Given the unpopularity of marijuana stocks these past few months, it's a relief when the rare piece of good news filters down into the industry. This happened last week, with official statistics in Canada -- one of the only countries in the world where recreational marijuana is legal nationwide -- showing substantial growth for the sixth month in a row.
But since this is the cannabis sector in 2019, the good news was accompanied by some bad, specifically job cuts announced by two notable cannabis companies. As a result, many marijuana stocks didn't perform particularly well last week. But then again, given how things have gone for the sector lately, that wasn't exactly a new or unexpected development.
Recreational marijuana sales in Canada have now been legal for over a year. And the industry continues to set new financial records. On Oct. 22, government agency Statistics Canada released its latest monthly sales figures for various industries, including the youngest and hottest (cannabis, of course).
Weed's latest record-busting month -- August -- saw just over 127 million Canadian dollars ($97 million) worth of product sold in officially licensed stores. That was almost 19% higher than the July figure. It was also more than double the level of March, which isn't exactly a long time ago.
Some pundits say that since the Canadian market is fully open in theory, those numbers should be far higher. They are right, of course; Canada's cannabis licensing has not been handled well, both at the provincial and the federal level, and progress is agonizingly slow. There should be more dispensaries, and more grow facilities producing much higher supply.
So it's a very good sign that sales have managed to climb as rapidly as they have in spite of the snail's-crawl pace of licensing for both grow houses and retail outlets. This indicates that there is plenty of demand in the country for cannabis products, and the customer base is willing to make significant efforts to obtain them.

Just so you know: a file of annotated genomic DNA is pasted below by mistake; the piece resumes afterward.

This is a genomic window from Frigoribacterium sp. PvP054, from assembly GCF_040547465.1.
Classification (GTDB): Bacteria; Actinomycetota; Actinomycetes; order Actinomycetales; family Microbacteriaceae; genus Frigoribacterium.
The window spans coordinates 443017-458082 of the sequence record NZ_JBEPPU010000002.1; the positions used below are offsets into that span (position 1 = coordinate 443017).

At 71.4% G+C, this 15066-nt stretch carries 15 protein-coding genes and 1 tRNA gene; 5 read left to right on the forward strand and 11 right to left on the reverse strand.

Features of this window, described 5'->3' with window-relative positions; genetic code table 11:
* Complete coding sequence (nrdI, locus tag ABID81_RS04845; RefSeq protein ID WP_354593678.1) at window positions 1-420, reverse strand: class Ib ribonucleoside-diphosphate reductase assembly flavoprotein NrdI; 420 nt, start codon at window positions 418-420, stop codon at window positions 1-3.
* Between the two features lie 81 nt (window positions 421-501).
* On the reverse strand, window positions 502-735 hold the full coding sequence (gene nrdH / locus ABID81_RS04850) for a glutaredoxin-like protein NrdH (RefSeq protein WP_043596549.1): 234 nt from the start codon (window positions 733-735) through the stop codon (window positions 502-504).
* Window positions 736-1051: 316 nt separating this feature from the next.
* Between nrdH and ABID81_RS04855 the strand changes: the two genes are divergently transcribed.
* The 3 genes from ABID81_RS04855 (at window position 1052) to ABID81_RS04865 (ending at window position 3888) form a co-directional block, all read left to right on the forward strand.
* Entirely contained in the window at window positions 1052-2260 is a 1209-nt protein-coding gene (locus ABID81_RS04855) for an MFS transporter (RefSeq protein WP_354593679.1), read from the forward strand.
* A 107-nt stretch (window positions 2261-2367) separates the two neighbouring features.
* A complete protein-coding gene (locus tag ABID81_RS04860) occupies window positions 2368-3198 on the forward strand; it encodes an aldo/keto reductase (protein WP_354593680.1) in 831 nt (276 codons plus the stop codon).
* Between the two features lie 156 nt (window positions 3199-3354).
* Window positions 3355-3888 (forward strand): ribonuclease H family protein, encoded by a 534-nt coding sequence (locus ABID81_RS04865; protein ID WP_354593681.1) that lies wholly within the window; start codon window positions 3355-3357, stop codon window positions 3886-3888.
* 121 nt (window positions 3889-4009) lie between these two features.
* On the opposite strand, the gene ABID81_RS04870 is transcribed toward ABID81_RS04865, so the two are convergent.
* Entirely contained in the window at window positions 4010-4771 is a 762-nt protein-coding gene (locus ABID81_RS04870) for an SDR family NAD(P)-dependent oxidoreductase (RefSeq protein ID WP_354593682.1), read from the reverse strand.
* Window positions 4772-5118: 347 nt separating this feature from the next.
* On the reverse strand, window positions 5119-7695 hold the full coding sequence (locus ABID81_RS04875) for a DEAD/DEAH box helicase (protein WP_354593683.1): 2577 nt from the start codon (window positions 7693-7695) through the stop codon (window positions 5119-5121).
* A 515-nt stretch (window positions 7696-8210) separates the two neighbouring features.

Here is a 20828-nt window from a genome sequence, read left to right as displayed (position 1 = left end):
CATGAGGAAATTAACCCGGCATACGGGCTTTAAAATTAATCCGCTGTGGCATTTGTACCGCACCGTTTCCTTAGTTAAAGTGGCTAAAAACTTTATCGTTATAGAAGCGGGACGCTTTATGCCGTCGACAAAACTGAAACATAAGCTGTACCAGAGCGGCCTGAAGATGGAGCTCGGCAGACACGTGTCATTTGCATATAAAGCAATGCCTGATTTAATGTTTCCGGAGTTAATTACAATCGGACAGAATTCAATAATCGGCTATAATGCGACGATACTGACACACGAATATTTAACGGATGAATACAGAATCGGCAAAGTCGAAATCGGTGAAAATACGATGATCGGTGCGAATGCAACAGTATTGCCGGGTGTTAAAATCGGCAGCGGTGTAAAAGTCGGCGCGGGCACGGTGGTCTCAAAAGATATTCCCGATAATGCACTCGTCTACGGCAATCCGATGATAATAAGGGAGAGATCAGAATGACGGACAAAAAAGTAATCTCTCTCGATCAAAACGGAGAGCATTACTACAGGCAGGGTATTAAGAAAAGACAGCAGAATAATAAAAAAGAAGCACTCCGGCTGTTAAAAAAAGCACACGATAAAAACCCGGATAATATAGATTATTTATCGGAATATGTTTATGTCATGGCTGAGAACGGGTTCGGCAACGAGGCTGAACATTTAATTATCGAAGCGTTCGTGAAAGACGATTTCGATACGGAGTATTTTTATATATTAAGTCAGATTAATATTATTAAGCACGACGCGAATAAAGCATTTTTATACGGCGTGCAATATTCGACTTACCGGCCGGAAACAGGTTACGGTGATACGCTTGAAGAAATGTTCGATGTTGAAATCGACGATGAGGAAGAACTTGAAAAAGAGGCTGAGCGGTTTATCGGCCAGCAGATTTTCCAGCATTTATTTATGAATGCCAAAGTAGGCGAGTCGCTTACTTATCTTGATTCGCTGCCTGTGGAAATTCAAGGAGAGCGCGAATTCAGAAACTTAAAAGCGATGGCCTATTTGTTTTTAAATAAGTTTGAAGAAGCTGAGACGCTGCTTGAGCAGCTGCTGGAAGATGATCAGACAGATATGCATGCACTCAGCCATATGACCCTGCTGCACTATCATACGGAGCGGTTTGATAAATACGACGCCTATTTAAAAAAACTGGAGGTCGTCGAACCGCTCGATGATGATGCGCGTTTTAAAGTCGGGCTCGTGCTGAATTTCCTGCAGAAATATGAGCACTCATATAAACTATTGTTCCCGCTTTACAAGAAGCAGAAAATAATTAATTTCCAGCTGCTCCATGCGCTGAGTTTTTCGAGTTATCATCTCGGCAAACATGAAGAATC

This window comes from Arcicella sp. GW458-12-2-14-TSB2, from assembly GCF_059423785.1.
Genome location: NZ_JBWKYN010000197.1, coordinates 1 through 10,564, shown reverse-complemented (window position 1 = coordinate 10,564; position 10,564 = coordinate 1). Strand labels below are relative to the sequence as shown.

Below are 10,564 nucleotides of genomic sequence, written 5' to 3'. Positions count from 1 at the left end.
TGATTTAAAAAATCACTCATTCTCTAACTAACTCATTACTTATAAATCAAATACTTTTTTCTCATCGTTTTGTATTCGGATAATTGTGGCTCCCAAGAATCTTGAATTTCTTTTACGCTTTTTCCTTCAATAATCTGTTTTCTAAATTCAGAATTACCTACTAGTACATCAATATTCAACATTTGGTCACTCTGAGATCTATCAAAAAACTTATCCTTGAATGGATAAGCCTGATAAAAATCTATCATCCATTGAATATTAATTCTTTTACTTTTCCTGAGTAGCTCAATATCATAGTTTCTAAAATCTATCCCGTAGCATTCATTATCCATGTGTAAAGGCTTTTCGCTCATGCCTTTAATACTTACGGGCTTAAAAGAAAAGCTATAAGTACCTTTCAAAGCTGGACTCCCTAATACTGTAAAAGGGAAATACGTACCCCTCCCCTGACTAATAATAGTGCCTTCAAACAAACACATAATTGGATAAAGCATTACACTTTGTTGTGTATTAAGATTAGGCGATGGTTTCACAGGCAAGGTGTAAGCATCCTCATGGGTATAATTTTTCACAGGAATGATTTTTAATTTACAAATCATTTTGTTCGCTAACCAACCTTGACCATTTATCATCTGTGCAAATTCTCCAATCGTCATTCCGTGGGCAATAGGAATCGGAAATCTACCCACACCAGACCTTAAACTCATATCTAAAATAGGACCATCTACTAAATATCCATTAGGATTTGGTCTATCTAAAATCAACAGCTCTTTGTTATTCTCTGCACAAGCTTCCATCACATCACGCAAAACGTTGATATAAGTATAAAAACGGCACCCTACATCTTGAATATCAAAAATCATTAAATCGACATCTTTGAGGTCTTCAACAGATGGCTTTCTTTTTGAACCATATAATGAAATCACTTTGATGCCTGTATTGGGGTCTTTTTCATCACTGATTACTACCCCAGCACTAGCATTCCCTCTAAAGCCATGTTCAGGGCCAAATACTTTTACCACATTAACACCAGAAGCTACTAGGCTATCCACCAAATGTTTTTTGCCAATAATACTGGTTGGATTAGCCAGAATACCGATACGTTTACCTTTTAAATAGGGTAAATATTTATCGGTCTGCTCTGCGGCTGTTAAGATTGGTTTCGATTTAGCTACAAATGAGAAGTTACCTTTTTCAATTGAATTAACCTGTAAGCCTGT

Yes, there is a risk that Canada-based cultivators and retailers will lose money while they're forced to effectively sit and wait for a decision on licensing. But the public sector as a whole is sensitive to being seen as an impediment to economic development and jobs growth. It does not want to witness major business failures in any industry.
That's why I think at least one arm of the government responsible for licensing will start taking the scissors to the red tape in the event of a major business failure or big setback on the employment front.
Speaking of which...
2 cannabis companies announce job cuts
HEXO is letting go of roughly 200 employees, and that scythe is also ripping through the executive ranks. It said that certain high managerial positions have been eliminated, and the company's chief manufacturing officer and chief marketing officer have departed.
The company is based in Canada, and obliquely threw some of the blame in the government's direction. In its press release on the matter, it said its cuts are an attempt at "rightsizing its operations to adjust to a changing market and regulatory environment with a view toward profitability and long-term stability."
Embattled CannTrust, meanwhile, is laying off 180 workers, representing around 20% of its overall workforce, although the cuts don't seem to reach as deeply into the executive suite. For the most part, the company said, the eliminated positions are basically in customer support and cultivation activities.
The company's problems are almost entirely self-generated. In September, Health Canada suspended CannTrust's cultivation and sales license. This occurred several months after the regulator cited the company for unlicensed growing. That quickly widened into a scandal when it became known that top executives were aware of this malfeasance.
The company said in a statement that its job cuts "reflect the current requirements of our business." The pulling of that all-important license has certainly played a big part in CannTrust's labor needs.
Neither set of job cuts is going to make the cannabis industry collapse, in Canada or anywhere else. Even with the wait times to get licensed for grow farms or dispensaries, there are plenty of operators and lots of financial skin in this game. Still, HEXO and CannTrust are well known among marijuana investors, and their moves aren't going to lift confidence in this still chronically money-losing business.
It's a good thing we have those nicely rising Canadian sales numbers then, isn't it?